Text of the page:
New Here:) Question about Residence?:)

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Post by DAL » Sun May 25, 2003 3:17 am

Are you in Finland now? It took me seven months to get my one-year temporary residence permit. I applied after my Finnish wife and I moved to Finland once I got out of the US Army in Germany. I applied in Finland; they were a little bit upset with me for just moving to the country without first asking. :D You know being a non European and all. Me I had to beg, beg a lot - it may be different now, that was 1998.

I went through two years of temporary permits and then my wife and I both went in for an interview in Helsinki and then they issued me my permanent residence permit which is apparently valid until I die, so I am going to do my best to see how long that lasts. :)


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Hank W.
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Post by Hank W. » Sun May 25, 2003 10:27 am

...and welcome to IEASF

Horse's other end is here:

summa summarum:
For being married you get an A residence - which means you have a permanent residence which doesn't require a work permit. Believe me, there is no such breed as a "housewife" in Finland since the 1950's. Not enough daytime soap (yet).

So after you land you're in there with the rest of the white trash in KELA (=welfare office), you need to fill in a few forms. As you are married - PHIL! GET YOUR BUTT IN HERE YOU SAID THE BENEFIT YOU MISSED APPLYING WAS AVAILABLE AT LANDING! - you're entitled to something or the other KELA benefit meant for helping you survive/integrate/get a job. Average time of getting work is around 8-9 months, but on the other hand education is free, so you might as well enroll into a program and get your networking done - and learn Finnish. Of course the best place to learn finnish is with the other moms at the sandbox - but as I said, the system is suh the kids are in daycare and the moms working so it might be a bit empty...

The only thing your Americanness means you are going to be asked if you are EU or NON-EU (EI-EU in Finnish). So thats the only racial segregation you'll face officially. And please, don't fill in any papers you're 'Caucasian' - here it means you'll get all the documents in Russian as Caucasians are from the Caucasus - in South Russia. Don't confuse the KELA ladies - they're confused enough with you speaking English at them. And yes, you need to go there to get your health card and before that you need to go to the magistrate to get yourself registered and the personal number. Otherwise getting a bank account, bus pass or actually even a GSM is quite... difficult.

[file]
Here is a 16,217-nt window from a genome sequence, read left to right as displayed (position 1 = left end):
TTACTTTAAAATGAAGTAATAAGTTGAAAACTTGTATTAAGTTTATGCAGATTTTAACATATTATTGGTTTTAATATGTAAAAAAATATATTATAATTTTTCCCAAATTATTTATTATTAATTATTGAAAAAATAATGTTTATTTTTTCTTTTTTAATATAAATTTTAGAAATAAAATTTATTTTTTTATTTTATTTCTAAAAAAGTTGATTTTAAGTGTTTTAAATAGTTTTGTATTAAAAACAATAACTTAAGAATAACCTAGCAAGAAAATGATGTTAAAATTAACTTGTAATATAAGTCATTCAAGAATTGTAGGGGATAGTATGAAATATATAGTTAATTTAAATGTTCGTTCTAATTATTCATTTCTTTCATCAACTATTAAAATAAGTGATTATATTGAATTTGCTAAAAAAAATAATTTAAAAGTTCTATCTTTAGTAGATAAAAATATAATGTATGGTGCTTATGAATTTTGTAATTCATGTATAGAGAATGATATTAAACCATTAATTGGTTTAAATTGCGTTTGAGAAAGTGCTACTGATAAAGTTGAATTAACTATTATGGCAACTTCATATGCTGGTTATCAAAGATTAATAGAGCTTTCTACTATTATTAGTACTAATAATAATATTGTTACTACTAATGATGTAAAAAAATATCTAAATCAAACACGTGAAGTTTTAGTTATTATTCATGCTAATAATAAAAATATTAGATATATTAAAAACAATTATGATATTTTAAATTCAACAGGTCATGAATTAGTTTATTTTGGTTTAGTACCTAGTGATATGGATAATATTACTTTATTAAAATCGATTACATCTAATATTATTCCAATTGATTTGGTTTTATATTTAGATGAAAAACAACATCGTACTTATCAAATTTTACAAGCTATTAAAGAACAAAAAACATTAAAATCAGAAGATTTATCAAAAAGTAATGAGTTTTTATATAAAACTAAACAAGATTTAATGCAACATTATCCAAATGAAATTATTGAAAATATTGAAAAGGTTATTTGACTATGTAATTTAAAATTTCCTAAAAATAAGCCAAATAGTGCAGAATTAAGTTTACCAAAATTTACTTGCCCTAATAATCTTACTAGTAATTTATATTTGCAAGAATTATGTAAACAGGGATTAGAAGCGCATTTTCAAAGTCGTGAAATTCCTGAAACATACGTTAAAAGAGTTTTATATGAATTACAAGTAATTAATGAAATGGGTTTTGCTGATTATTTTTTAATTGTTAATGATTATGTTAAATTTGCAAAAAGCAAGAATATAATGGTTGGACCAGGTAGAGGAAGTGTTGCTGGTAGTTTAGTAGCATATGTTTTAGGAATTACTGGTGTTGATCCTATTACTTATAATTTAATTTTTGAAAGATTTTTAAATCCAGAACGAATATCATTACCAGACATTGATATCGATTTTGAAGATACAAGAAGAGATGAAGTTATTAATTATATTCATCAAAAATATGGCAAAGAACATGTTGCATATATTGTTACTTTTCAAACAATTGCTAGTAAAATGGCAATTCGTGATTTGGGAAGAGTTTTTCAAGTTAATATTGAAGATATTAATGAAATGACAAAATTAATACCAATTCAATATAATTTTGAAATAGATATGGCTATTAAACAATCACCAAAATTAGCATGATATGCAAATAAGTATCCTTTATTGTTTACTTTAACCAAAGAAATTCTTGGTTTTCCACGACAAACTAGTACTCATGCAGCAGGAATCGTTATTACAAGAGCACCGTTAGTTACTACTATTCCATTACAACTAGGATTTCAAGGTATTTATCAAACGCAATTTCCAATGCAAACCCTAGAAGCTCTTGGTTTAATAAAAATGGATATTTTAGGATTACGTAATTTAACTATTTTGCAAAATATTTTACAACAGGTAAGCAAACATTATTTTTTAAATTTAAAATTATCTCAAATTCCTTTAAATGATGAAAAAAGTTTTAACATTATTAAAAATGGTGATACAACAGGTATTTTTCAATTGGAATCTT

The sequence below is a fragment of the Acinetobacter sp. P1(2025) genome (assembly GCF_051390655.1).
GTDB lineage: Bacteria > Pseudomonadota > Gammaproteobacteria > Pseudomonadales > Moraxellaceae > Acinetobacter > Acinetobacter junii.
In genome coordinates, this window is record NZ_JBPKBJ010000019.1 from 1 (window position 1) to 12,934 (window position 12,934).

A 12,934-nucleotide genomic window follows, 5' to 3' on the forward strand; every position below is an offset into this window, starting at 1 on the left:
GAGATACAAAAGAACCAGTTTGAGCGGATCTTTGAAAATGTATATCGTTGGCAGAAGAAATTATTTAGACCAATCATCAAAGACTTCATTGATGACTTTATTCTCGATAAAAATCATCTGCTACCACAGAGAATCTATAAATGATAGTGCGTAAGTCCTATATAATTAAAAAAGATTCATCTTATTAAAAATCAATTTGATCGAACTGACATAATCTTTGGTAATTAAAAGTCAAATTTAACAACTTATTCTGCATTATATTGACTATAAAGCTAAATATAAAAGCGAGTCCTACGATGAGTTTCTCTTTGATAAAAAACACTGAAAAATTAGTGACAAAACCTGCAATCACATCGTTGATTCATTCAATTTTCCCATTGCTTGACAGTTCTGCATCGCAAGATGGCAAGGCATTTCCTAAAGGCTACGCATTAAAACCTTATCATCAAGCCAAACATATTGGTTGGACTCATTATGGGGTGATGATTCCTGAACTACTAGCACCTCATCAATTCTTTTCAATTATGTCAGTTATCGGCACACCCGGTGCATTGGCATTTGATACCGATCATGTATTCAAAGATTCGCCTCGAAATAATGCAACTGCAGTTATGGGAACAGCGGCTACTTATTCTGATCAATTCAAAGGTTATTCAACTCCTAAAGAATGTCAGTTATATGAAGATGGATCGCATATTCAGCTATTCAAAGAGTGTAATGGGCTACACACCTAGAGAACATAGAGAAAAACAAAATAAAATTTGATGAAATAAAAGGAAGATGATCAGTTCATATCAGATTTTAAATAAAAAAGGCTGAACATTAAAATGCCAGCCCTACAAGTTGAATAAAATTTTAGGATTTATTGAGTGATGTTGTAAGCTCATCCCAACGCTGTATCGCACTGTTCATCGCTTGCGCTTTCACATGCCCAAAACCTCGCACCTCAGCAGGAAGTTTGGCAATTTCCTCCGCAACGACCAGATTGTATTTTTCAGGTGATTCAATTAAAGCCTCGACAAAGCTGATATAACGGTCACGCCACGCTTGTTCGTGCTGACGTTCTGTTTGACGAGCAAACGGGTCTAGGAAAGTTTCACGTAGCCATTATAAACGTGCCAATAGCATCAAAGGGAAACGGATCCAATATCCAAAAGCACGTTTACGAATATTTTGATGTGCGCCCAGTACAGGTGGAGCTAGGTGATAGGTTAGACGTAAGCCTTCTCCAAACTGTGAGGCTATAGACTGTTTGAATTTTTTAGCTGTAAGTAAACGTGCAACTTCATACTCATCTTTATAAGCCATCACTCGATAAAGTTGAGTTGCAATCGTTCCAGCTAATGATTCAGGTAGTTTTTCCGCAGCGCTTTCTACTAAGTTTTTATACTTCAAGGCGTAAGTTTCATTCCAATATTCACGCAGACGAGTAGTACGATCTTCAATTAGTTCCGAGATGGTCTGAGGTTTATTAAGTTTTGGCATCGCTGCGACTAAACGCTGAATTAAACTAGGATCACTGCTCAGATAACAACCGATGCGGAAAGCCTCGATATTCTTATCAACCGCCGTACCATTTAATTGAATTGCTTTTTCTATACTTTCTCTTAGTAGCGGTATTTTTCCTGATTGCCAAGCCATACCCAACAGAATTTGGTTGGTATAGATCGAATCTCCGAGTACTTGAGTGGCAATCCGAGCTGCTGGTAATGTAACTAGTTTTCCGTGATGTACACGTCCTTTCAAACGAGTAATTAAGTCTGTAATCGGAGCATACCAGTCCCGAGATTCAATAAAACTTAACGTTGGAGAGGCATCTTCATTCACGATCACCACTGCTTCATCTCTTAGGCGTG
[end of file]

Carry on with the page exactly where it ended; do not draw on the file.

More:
There is some ret... American housewives knitting society aimed for tea parties and trying to figure out where to find the vanilla extract and how on earth a Celsius scale works. We're a bit more down to earth here. Please feel free to ask anything. If nothing else we can copypaste the Q&A eventually into a FAQ.

I guess our FAQ isn't up online yet, but bringing all those US electric gizmos over... just don't. Phil can tell you how electronic appliances work with blue smoke and when the smoke comes out - it don't work no more. A number of people can explain the tv+video+tapes equation - either you get multisystem gizmos that work or then just eat it and have two sets of stuff...

I do remain,
Your most obese Servant
Cheers, Hank W.
sitting here like a lemon looking for a gin.


Post by BAT » Sun May 25, 2003 10:42 am

My personal experience with the Finnish residence permit.

I'm a Canadian married to a Finn. It took me only 4 weeks to get my first residence permit (includes working), but I left for Finland the same day that my permit arrived at the Finnish consulate in Toronto. They were ticked about that, but the consulate people never told me that I HAD to leave my passport there and that I was not allowed to move to Finland before my permit was approved. (I had booked my airline ticket and had to take the flight, which I told them at the consulate and they said nothing about it.) I thought I could wait in Finland and get it done here. Anyway, I had to re-apply and got my new one in only 2 weeks. I think the main reason why my application was processed so quickly was that I had a job lined up already. My employer faxed a letter to the ulkomalaisvirasto telling that they needed me to have my permit as soon as possible so I could start work.